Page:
3 Works

Data from: What controls variation in carbon use efficiency among Amazonian tropical forests?

Christopher E. Doughty, Gregory R. Goldsmith, Nicolas Raab, Cecile A. J. Girardin, Filio Farfan-Amezquita, Walter Huaraca Huasco, Javier E. Silva-Espejo, Alejandro Araujo-Murakami, Antonio C. L. Da Costa, Wanderley Rocha, David Galbraith, Patrick Meir, Dan B. Metcalfe, Yadvinder Malhi & Walter Huaraca-Huasco
Why do some forests produce biomass more efficiently than others? Variations in Carbon Use Efficiency (CUE: total Net Primary Production (NPP)/ Gross Primary Production (GPP)) may be due to changes in wood residence time (Biomass/NPPwood), temperature, or soil nutrient status. We tested these hypotheses in 14, one ha plots across Amazonian and Andean forests where we measured most key components of net primary production (NPP: wood, fine roots, and leaves) and autotrophic respiration (Ra; wood,...

Data from: Investment in territorial defence relates to recent reproductive success in common loons Gavia immer

Jeremy A. Spool, Lauren V. Riters & Walter H. Piper
As the value of a limited resource such as a territory increases, animals should invest more in the defence of that resource. Because reproductive success often depends on the quality of a breeding territory, reproductive success or failure may alter the perceived value of territory and affect an animal's investment in territorial defence. We used common loons (Gavia immer) to test the hypothesis that animals with recent breeding success would show stronger territorial defence than...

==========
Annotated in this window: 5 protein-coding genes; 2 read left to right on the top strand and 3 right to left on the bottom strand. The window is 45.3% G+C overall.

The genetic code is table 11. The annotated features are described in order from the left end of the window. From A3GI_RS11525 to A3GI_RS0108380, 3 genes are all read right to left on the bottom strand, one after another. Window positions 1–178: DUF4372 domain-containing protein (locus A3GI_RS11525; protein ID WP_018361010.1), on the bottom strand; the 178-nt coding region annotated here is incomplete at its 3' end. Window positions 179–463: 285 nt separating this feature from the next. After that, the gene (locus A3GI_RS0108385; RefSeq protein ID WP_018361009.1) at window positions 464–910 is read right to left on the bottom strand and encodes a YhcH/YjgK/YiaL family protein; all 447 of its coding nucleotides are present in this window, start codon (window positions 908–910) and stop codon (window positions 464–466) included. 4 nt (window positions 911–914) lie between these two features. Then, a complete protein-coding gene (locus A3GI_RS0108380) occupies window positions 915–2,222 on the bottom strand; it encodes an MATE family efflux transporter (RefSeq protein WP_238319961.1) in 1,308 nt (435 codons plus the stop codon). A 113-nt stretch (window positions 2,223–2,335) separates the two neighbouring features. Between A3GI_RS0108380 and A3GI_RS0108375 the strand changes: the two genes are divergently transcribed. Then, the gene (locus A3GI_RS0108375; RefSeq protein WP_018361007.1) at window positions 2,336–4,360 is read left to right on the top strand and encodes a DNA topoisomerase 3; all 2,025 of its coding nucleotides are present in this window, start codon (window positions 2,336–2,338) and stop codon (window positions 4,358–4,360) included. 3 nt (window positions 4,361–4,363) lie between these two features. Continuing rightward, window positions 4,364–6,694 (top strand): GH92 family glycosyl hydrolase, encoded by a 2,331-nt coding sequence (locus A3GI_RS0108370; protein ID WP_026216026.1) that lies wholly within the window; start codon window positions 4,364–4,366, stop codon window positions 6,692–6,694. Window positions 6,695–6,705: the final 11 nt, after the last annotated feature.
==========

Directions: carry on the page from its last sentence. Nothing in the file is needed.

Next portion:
Data from: Deliberation favours social efficiency by making people disregard their relative shares: evidence from USA and India

Valerio Capraro, Brice Corgnet, Antonio M. Espín & Roberto Hernán-González
Groups make decisions on both the production and the distribution of resources. These decisions typically involve a tension between increasing the total level of group resources (i.e. social efficiency) and distributing these resources among group members (i.e. individuals' relative shares). This is the case because the redistribution process may destroy part of the resources, thus resulting in socially inefficient allocations. Here we apply a dual-process approach to understand the cognitive underpinnings of this fundamental tension....

Registration Year

  • 2017
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  • Dataset
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Affiliations

  • Chapman University
    3
  • Lund University
    1
  • Australian National University
    1
  • University of Nottingham
    1
  • University of La Serena
    1
  • University of Edinburgh
    1
  • University of Southampton
    1
  • Gabriel René Moreno Autonomous University
    1
  • University of Wisconsin-Madison
    1
  • University of Leeds
    1